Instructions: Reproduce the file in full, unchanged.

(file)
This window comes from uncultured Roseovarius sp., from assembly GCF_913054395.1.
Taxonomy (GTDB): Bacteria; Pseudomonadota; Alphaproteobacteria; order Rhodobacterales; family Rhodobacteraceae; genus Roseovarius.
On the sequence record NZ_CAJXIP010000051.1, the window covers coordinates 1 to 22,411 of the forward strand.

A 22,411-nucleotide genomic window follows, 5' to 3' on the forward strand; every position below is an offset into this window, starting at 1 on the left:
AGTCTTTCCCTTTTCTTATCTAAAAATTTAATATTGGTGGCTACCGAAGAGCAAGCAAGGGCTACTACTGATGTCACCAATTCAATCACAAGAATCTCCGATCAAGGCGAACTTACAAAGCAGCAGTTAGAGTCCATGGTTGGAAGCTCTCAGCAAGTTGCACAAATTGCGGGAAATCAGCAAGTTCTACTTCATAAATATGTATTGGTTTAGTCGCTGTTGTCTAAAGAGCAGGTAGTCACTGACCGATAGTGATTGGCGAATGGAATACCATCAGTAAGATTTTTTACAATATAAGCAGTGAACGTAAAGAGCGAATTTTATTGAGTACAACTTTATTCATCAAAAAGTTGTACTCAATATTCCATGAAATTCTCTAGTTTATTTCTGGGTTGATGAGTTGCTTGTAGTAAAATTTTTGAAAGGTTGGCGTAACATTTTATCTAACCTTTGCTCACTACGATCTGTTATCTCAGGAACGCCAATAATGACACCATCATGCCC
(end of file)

This window comes from uncultured Roseovarius sp., from assembly GCF_913054395.1.
Taxonomy (GTDB): Bacteria; Pseudomonadota; Alphaproteobacteria; order Rhodobacterales; family Rhodobacteraceae; genus Roseovarius.
On the sequence record NZ_CAJXIP010000051.1, the window covers coordinates 1 to 22,411 of the forward strand.

A 22,411-nucleotide genomic window follows, 5' to 3' on the forward strand; every position below is an offset into this window, starting at 1 on the left:
AGTCTTTCCCTTTTCTTATCTAAAAATTTAATATTGGTGGCTACCGAAGAGCAAGCAAGGGCTACTACTGATGTCACCAATTCAATCACAAGAATCTCCGATCAAGGCGAACTTACAAAGCAGCAGTTAGAGTCCATGGTTGGAAGCTCTCAGCAAGTTGCACAAATTGCGGGAAATCAGCAAGTTCTACTTCATAAATATGTATTGGTTTAGTCGCTGTTGTCTAAAGAGCAGGTAGTCACTGACCGATAGTGATTGGCGAATGGAATACCATCAGTAAGATTTTTTACAATATAAGCAGTGAACGTAAAGAGCGAATTTTATTGAGTACAACTTTATTCATCAAAAAGTTGTACTCAATATTCCATGAAATTCTCTAGTTTATTTCTGGGTTGATGAGTTGCTTGTAGTAAAATTTTTGAAAGGTTGGCGTAACATTTTATCTAACCTTTGCTCACTACGATCTGTTATCTCAGGAACGCCAATAATGACACCATCATGCCC